We worked with a telco client recently to turn their contact centre from a standard voice care centre to "Digicare”. We identified the call types where digital support and promotion were needed. Then we ran our Best Practice Procedure workshops to build out how and when to promote the digital options. We called it "personalised promotion" and agents really took to it quickly. The test and learn phase included new metrics, realigned quality, trained team leaders and a range of materials and tools for front line staff to use. The results show what is possible. After these process change, promotion of digital went from 1% of calls to 45%. Better still, customers gave 4% higher net promoter scores on calls where agents promoted digital and 16% higher NPS scores when they used the digital solutions after the call. All that with a 7% increase in productivity as well. The COO couldn't believe the change in the centre and agents were revitalised enough to totally throw off the old fears; 20 year veterans began describing themselves as "digital natives". This was a fantastic result for the business as call demand will fall as adoption of digital accelerates and this way of working will drive that acceleration. The design team were taught how to continue this process and have become a continuous improvement hub connected to the agile digital development teams, so it was a lightbulb moment for the entire business.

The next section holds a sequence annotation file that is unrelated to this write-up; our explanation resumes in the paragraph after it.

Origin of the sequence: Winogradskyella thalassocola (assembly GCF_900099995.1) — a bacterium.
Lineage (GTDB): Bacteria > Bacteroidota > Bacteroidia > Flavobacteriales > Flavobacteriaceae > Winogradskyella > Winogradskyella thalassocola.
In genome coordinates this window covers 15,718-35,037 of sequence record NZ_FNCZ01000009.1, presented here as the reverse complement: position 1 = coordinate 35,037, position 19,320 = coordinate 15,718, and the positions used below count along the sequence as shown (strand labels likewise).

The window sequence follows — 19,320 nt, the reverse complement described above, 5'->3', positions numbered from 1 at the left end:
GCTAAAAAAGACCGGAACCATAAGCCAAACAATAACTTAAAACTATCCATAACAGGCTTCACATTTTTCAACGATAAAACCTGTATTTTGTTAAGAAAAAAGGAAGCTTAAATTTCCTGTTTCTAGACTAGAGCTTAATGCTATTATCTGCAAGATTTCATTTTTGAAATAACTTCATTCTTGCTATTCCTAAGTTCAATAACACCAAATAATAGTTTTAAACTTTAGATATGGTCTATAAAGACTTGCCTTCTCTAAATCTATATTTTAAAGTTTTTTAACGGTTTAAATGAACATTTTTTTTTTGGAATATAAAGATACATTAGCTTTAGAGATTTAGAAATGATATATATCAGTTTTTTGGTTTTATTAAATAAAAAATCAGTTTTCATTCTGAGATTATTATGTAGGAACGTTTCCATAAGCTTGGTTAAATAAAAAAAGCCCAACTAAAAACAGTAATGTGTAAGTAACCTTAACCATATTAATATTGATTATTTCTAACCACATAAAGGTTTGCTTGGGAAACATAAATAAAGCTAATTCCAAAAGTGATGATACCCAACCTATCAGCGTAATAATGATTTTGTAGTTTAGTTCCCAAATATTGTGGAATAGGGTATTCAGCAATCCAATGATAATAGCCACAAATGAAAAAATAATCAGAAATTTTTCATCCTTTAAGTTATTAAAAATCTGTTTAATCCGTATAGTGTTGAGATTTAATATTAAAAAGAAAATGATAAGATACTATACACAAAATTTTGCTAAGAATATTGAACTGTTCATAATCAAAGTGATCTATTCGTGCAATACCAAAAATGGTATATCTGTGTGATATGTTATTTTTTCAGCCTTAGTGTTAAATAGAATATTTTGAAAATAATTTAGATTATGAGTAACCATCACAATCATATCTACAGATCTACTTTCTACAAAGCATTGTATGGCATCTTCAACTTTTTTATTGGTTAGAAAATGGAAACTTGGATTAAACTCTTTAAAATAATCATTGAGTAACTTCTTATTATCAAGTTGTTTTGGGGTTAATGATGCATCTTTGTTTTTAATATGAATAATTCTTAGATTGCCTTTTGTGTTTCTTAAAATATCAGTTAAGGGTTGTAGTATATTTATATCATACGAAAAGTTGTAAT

Conclusion

Successful digital migration is about much more than building the apps and telling people to promote it. We’ve shown here how to create a “digicare” service that integrates front line staff into the digital world. It can make a huge difference to the rate of digital uptake, increased NPS and in the creation of true omni channel solutions. We hope this paper has provided some valuable ideas and we are happy to provide more details. Please get in touch if you think you would like more information by emailing to info@limebridge.com.au or calling +61 3 9499 3550. More details are at www.limebridge.com.au